Scattered among the minutia related to the convention center hotel project lies the distinction between the political action committees started by the anti-hotel folks and the pro-hotel peeps. On August 27, hotel opponents backed by Crow Holdings started a specific-purpose committee called Citizens Against a Taxpayer-Owned Hotel, which was later amended in order to change the "a" to a "the." Then on September 26, Mayor Tom Leppert and friends created Build the Hotel! Invest in Tomorrow's Dallas, a general-purpose committee.
From what we could gather initially, the only major difference between the two was that specific-purpose committees must raise money for (surprise) a specific purpose, like defeating the hotel. General-purpose committees are allowed to raise money for (again, big surprise) more general purposes, which gives the committee wider discretion on how it can raise and spend funds.
But after digging a bit further, we found evidence of a variation between the two committees that reveals the Built the Hotel campaign could be in violation of the Texas Election Code.Section 253.037 of the code addresses restrictions on contributions or expenditures by general-purpose committees and states:
And even though we won't know how much either campaign has spent until January 15, it's no secret that political expenditures have been made by Built the Hotel, as evidenced by the "Paid for by Build the Hotel! Invest in Tomorrow's Dallas" disclaimer at the bottom of its Web site. Yet, according to Texas Election Code, the committee can't spend anything until November 25 -- 60 after its campaign treasurer was filed.
(a) A general-purpose committee may not knowingly make or authorize a political contribution or political expenditure unless the committee has:
(1) filed its campaign treasurer appointment not later than the 60th day before the date the contribution or expenditure is made
Without using a specific example, we contacted attorney Brad Johnson of the Texas Ethics Commission for some clarification on this particular section of the code. He confirmed to Unfair Park that general-purpose committees cannot spend more than $500 until a treasurer has been on file for 60 days, with only two exceptions. As outlined in the code, the first would be if the committee was a political party's county executive committee, and the other is if the committee accepts contributions from a multi-candidate political committee that is registered with the Federal Election Commission, neither of which seems to apply to the Build the Hotel committee.
As Johnson points out, the TEC only has civil jurisdiction if a complaint were to be filed, and the district attorney would handle the criminal charges, which would be a Class A misdemeanor offense. Johnson says it's up to the local prosecutor to determine whether to pursue such a case and whether to consider each expenditure as individual offenses or lump all of them into one charge. The TEC has the ability to fine violators up to three times the amount of the violation, but Johnson stresses that punishment would be up to the discretion of the TEC based on the facts presented.
Laura Reed, assistant campaign treasurer for Build the Hotel, first told Unfair Park that she hadn't written a check and the committee hadn't spent any money.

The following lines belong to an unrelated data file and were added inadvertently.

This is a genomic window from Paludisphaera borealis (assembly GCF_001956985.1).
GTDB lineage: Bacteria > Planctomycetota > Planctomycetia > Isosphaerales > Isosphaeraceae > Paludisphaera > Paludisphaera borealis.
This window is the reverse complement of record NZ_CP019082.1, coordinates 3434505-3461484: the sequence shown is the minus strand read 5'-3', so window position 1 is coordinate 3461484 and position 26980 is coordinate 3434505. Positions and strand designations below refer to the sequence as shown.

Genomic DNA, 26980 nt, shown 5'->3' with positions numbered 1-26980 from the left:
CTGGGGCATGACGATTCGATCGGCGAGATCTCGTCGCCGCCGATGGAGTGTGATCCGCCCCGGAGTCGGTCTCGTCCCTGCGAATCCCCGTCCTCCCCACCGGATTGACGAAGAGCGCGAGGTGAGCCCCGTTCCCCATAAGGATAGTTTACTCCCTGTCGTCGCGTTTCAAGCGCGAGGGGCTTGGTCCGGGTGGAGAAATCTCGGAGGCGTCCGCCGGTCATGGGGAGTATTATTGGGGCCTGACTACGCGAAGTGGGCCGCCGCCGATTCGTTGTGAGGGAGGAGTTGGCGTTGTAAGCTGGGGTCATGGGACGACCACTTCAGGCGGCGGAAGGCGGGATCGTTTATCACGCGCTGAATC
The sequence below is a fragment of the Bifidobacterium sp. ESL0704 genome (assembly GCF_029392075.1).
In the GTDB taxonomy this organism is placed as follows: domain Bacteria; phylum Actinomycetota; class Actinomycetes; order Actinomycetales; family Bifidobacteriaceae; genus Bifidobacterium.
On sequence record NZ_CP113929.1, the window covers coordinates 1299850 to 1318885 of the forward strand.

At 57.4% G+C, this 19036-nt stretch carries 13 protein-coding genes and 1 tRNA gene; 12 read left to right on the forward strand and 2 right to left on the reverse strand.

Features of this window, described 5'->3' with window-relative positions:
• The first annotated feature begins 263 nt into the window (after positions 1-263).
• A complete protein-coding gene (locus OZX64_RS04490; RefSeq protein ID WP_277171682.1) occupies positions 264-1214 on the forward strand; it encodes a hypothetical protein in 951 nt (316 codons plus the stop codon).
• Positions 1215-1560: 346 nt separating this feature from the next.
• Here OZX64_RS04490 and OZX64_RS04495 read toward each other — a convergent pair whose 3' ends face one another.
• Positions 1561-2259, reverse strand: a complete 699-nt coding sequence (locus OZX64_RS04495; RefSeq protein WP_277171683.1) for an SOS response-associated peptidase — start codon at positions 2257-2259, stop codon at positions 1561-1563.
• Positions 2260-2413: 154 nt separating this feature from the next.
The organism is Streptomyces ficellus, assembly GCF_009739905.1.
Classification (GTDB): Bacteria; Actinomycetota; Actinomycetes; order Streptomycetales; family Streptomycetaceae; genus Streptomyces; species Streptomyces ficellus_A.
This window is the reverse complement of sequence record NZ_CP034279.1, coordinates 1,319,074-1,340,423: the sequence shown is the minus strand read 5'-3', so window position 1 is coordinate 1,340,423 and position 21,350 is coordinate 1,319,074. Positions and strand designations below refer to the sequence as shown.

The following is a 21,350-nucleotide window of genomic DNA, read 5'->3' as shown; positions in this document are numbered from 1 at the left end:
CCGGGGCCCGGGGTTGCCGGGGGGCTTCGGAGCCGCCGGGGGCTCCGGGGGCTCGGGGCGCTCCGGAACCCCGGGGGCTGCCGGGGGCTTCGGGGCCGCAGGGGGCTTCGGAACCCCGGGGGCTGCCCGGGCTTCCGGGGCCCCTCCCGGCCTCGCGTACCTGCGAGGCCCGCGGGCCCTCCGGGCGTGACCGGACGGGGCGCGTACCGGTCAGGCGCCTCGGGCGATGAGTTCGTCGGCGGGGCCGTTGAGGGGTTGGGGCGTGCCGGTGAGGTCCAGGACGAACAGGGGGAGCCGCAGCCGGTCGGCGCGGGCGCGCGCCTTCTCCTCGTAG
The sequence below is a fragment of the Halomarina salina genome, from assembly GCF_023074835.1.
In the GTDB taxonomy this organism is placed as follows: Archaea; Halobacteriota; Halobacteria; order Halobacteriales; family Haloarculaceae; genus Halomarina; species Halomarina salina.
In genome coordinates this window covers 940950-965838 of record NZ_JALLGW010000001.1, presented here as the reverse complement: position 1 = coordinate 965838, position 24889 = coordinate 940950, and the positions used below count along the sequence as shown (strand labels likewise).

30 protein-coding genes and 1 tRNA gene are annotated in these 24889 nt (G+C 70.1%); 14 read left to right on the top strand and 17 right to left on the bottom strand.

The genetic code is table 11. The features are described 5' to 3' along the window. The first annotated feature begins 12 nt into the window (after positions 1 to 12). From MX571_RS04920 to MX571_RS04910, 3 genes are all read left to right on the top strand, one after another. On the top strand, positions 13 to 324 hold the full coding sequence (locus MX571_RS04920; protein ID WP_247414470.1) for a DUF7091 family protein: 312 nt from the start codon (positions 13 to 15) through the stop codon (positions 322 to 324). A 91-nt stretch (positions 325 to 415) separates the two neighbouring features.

But what about the Web site? Reed explained that the site had been taken over from the Dallas Convention & Visitors Bureau, but admitted that the committee is using a different domain name.
"But this new Web site, you guys are paying for it?" we asked.
"Yes," she said.
"So, you guys are spending money?" we replied.
"Yeah," she said after a lengthy pause, but then changed her mind. "We haven't spent any money yet."
Now officially confused, we asked how the site was getting paid for if they hadn't spent any money. At this point, Reed asked for the section of the Texas Election Code we were referencing and said she'd have someone else call us back, since she was just "basically the bookkeeper."
Two minutes later, she called back to say that the money spent was less than $500, and they will be filing to change to a specific-purpose committee immediately.
Brooks Love, consultant for Citizens Against the Taxpayer-Owned Hotel, says he is shocked and will have to take some time to digest the news before determining whether or not to pursue a course of action, but he's not ruling anything out.
"We want to have an open and fair discussion of the issue," he tells Unfair Park. "We're extremely disappointed that the opposition is already violating the law before we even get into the debate."
In other convention center hotel news, we recently spoke with SMU professor Cal Jillson, who weighed in on the issue back in April. He says Mayor Leppert is fortunate that his main opposition is a hotelier looking to eliminate competition, and he'll continue to move forward unless the opposition gets significantly broader. Shockingly, Jillson says a defeat at the polls in May might not stop Leppert from building the hotel.
"He may be emboldened enough to say, 'This thing is under construction; this referendum is not dispositive. We're going to continue down the road,'" Jillson tells Unfair Park. "He will have to feel that The Force is with him in order to do that, because to go against a referendum is something you'd want to think about twice an elected official, but I wouldn't rule it out."
Also, Mike Hashimoto of The Dallas Morning News' editorial board couldn't get the rest of his colleagues to sign off on this, but he presents an interesting, fact-based argument regarding just who is misleading voters on this issue, as opposed to News columnist Steve Blow, who refuses to see this issue as anything more than Harlan Crow looking out for his own pocketbook.